- Low Frequencies
- Core problems and shorted/open windings
- Medium Frequencies
- Winding deformations
- High Frequencies
- Tap connections and other winding connection problems
Actual results of measurements are compared to fingerprints of former tests. This method is excellent to use for fast detection of transportation damages.
The results of an identically constructed transformer (aka “Sister Unit”) are taken as a reference. Distribution transformers are specially constructed according to standards, so the results of different distribution transformers can be compared.
Comparing the results of separately tested phases or coils of a transformer. Sometimes, the frequency behavior of the windings U, V and W of a 3-phase transformer are quite similar, so the results can be compared.
* With these types of comparisons, design-based differences in the compared curves will be seen and are sometimes hard to classify. A previous measurement (fingerprint) of the exact same winding configuration (time-based comparison) is always preferred. There is no such thing as a “typical” measurement, so measurements made on “similar” transformers cannot be used as a basis for detailed comparison.
Two measuring channels and one variable frequency power supply are required to perform the test, connected as below.
- The variable frequency sinusoidal power supply connected to a point (generator)
- One measuring input (Channel 2 – Source) measures the voltage at the connecting point (four wires) to eliminate the cable length influence
- Second input (Channel 1 – Receiver) measures the output voltage.
Both amplitude and phase of the reference and measured voltage are measured.
Parameters to Measure:
One input signal UIN and one output signal UOUT or IOUT have to be defined. The division of the two signals represent the frequency response. The following three transfer functions can be measured and calculated:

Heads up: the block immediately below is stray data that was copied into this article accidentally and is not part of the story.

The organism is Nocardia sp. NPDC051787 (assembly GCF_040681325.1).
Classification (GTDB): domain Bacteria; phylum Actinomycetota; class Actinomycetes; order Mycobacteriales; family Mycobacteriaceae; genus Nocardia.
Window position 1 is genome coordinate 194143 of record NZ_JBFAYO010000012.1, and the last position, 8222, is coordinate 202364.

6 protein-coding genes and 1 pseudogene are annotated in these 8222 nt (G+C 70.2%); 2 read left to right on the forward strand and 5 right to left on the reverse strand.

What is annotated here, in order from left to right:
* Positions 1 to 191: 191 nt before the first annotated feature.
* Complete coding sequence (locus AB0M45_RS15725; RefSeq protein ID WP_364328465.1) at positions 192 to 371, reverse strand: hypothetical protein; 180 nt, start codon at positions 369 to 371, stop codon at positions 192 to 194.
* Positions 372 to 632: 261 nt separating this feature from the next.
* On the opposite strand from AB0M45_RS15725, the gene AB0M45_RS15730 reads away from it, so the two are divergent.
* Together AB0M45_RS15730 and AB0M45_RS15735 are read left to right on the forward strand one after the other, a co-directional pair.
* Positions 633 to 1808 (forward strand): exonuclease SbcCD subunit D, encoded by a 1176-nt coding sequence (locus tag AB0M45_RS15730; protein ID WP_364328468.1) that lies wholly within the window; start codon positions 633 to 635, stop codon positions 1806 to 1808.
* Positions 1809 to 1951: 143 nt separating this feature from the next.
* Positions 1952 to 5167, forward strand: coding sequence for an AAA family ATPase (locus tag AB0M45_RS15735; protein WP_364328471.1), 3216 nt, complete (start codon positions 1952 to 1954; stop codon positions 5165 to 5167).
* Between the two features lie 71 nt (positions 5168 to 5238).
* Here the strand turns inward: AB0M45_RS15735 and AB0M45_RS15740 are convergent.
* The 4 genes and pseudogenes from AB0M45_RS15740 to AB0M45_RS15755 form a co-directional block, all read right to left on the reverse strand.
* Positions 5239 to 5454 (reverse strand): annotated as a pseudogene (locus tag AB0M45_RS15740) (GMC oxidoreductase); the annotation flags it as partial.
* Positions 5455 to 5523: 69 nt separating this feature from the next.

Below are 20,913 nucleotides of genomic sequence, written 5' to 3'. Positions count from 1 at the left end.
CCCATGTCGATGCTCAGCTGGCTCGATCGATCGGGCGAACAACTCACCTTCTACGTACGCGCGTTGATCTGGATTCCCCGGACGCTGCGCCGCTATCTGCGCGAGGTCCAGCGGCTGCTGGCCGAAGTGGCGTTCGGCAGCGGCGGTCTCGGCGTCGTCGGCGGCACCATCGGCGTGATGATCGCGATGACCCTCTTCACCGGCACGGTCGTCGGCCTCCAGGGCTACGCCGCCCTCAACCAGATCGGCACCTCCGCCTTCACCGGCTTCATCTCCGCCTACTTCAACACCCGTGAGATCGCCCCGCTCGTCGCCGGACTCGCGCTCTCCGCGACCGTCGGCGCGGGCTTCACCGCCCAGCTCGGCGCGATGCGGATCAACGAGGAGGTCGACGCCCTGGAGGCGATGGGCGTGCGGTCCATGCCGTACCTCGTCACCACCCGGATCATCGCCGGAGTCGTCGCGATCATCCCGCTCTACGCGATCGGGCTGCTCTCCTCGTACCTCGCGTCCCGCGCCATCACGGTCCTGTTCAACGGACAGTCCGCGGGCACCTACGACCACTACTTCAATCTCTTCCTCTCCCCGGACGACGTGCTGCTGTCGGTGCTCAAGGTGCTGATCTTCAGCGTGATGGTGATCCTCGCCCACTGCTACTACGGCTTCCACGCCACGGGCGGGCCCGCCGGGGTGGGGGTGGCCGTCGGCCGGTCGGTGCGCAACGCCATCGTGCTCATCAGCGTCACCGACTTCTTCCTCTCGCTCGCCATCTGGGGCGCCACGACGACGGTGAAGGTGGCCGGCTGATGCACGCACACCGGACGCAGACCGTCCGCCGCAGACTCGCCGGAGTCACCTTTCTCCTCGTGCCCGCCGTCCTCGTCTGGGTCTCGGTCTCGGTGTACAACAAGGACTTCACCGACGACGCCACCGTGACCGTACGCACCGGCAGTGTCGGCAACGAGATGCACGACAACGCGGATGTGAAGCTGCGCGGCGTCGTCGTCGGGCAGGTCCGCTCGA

- Transfer Voltage Function: UOUT/UIN (f)
- Transfer Impedance Function: UIN/IOUT (f)
- Transfer Admittance Function: IOUT/UIN (f)
Types of SFRA Measurements:
Open Circuit: Measurement made from one end of a winding to the other end of the same winding with all terminals left open (floating). Core influence will be dominating in this impedance measurement.
Short Circuit: Measurement made from one end of a winding to the other end of the same winding with one or all other terminals shorted together. (Free neutrals should be left floating). Windings influence will be dominating in this impedance measurement.
Inter-Winding type A: Measurement made from one winding to another winding with all other terminals left open (floating), with grounded neutral and transfer impedance measurement with inductive coupling.
Inter-Winding type B: Measurement made from one winding to another winding with all other terminals left open (floating), with open neutral and transfer impedance measurement with capacitive coupling.
Advantages of the FRA 5311
- Smallest sweep freqeuncy response analyzer on the market
- Rugged and lightweight
- One single USB connection for data and power to a laptop
- Measures magnitude (dB), phase angle (°), impedance (Ω), admittance (S), and ratio
- Comliant with IEC 60076-18 and IEEE C57.149
- Includes Windows based software with easy to use graphical interface
- Software includes analysis mode for curve comparisons and automatic reporting capabilities
- Predefined test routines for the most common transformers
- XML file format compatible to import, export, and share test results with other SFRA devices